Fried onions and apples was the favorite dish of Alamanzo Wilder. For those of you who led literarily deprived childhoods, and don't know who Alamanzo was, he was the husband of Laura Ingalls Wilder, the author of the Little House Books. I adored the Little House Books when I was a child, and I still adore them as an adult. One winter, on Sunday afternoons, I read the whole series all the way through to my kids, and when we finally finished The Happy Golden Years, her last book, we started over again with Little House in the Big Woods.
Alamanzo shows up first as a child in Farmer Boy. I read that book so many times, I had practically committed it to memory. Partly it must have been because Alamanzo was a boy, and I had no interest whatever in being a girl in those years. Partly it was because of the food. The characters ate the most fantastic amount of food. "Shiny, quivering slices of ham, great bowls of fluffy mashed potatoes, mashed pumpkin, pickles, bread and butter, and pie." My mother, who had also grown up with the Little House Books, said they needed that much food to keep warm.
Anyhow, I made the fried onions and apples to take to the monthly potluck organized by my husband's church. The members started these dinner circles about seven or eight years ago, with the aim of getting to know people better. The members are almost always a fascinating group of people and a very good time is had by all.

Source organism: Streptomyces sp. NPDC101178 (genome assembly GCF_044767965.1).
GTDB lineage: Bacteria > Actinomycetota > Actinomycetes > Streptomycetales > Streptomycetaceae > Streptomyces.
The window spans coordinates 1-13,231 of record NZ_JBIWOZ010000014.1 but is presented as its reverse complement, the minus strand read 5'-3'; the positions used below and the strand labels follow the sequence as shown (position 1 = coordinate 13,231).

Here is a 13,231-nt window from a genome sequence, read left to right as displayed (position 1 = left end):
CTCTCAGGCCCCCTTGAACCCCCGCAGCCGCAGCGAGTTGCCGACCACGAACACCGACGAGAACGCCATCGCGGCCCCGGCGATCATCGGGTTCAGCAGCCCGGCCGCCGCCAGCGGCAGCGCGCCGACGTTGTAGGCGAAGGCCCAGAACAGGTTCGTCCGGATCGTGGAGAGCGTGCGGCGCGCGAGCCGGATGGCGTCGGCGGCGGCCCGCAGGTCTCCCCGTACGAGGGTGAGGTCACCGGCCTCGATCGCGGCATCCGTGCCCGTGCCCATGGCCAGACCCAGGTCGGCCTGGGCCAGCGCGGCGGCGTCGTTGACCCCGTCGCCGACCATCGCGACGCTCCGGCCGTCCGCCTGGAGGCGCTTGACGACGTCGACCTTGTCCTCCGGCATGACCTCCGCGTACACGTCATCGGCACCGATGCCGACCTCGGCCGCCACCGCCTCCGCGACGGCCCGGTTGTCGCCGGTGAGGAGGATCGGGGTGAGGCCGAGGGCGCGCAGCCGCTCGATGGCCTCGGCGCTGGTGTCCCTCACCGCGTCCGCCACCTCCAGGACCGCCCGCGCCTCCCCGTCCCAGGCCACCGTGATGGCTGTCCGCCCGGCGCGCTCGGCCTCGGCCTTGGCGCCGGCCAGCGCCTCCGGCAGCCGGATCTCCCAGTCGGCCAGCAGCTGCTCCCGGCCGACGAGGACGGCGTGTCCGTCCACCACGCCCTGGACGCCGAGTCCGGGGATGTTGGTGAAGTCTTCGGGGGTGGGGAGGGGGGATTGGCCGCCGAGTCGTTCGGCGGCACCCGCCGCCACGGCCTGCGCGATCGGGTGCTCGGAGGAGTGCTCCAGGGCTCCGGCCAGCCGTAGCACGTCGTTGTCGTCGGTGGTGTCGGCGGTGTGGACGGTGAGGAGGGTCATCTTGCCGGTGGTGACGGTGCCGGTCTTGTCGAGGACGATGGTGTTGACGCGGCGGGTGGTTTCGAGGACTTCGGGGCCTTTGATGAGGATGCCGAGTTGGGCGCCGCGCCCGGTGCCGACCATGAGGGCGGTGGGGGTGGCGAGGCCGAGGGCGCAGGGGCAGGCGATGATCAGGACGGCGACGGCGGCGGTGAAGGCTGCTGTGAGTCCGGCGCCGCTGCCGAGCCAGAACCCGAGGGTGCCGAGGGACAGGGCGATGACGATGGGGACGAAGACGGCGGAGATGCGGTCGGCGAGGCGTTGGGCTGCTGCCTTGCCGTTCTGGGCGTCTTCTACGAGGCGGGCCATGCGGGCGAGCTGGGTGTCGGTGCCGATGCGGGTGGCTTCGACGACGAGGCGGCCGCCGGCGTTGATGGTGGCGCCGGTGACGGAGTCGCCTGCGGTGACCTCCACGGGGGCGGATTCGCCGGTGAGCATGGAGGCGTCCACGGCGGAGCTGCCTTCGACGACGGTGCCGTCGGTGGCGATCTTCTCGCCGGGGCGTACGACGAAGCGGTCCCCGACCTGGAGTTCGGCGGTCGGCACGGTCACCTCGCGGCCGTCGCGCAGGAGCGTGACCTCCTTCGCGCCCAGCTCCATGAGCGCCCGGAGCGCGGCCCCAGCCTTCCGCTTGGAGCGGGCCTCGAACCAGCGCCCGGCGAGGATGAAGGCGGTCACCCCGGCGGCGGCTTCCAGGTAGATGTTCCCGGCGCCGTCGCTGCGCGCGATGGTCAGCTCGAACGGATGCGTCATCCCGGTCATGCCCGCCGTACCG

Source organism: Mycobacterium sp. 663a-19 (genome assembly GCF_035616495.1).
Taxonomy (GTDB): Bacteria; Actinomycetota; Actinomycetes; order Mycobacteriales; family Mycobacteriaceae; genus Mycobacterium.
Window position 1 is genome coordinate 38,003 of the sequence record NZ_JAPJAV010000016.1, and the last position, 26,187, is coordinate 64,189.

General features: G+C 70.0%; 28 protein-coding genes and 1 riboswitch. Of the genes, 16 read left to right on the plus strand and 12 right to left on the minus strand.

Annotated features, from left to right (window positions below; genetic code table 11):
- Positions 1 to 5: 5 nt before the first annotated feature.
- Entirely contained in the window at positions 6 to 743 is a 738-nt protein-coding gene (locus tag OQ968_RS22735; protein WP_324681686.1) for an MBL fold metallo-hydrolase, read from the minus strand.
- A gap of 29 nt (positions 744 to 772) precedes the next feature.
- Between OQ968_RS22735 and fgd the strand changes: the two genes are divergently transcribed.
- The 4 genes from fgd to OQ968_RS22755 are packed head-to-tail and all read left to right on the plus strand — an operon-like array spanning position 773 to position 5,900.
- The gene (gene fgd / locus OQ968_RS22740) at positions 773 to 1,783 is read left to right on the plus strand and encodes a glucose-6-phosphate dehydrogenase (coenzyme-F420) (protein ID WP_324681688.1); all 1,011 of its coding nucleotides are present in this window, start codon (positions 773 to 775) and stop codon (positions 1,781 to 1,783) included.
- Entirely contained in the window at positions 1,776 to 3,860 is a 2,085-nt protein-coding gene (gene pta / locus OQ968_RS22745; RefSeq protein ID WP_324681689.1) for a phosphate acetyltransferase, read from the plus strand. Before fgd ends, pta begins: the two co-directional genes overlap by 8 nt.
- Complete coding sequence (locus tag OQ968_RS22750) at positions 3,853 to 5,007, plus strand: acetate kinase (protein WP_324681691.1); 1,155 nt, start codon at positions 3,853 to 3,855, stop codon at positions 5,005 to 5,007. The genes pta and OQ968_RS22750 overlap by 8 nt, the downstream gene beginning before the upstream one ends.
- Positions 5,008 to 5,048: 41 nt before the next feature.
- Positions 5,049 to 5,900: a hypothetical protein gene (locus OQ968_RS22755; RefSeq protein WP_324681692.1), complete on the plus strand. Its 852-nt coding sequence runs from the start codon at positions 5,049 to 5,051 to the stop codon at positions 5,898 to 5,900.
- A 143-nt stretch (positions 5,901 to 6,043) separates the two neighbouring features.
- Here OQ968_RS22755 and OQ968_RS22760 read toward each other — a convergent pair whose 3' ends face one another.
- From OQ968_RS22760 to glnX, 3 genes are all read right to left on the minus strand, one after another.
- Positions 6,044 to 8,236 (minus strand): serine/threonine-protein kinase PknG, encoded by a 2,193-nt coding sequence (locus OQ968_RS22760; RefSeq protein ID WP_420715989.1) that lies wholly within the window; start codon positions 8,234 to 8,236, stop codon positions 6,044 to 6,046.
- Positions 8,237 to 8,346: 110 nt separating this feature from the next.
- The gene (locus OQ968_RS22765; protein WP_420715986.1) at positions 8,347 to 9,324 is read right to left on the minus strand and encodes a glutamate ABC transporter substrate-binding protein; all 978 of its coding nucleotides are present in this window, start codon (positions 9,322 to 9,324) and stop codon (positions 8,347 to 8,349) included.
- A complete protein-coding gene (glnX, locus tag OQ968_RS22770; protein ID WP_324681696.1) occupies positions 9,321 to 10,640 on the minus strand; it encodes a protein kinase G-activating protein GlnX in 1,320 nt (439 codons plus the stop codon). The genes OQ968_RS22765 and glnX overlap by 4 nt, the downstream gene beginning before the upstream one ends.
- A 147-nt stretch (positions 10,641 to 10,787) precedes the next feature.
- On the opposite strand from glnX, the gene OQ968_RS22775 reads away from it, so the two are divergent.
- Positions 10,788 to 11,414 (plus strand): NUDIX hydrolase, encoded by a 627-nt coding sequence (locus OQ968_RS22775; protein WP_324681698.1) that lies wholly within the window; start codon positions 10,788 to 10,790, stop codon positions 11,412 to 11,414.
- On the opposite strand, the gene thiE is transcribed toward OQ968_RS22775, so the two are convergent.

This time, the hostess was making sort of paella, with pasta instead of rice. My husband said the onions and apples would go fine with that, so I made it. I only have 29 recipes left in the Northeast section for vegetables, etc. Many of them are distinctly idiosyncratic, such as sauteed dandelion flowers, and a concoction called Samp and Beans, which is navy beans, salt pork, an onion and two cans of coarse pearl hominy.
So I was grateful for the normality of fried apples and onions, and so was the hostess, who liked it so much she kept an extra helping to eat later.
Fried Onions and Apples
1/3 cup diced salt pork
4 tart apples (I used Granny Smith.)
2 large onions, thinly sliced and separated into rings.
1/4 cup water, approximately
1. Cook the salt pork in a heavy skillet until crisp. Remove bits (of salt pork) and reserve.
2. Core the apples, leave skin on and slice into one-half-inch rings. Place in the fat remaining in the skillet. Scatter the onion rings over the apples. Cook five minutes. Add one-quarter cup water, cover and cook until appleas and onions are tender, adding more water during cooking if necessary. Sprinkle with reserved pork bits. Makes six servings.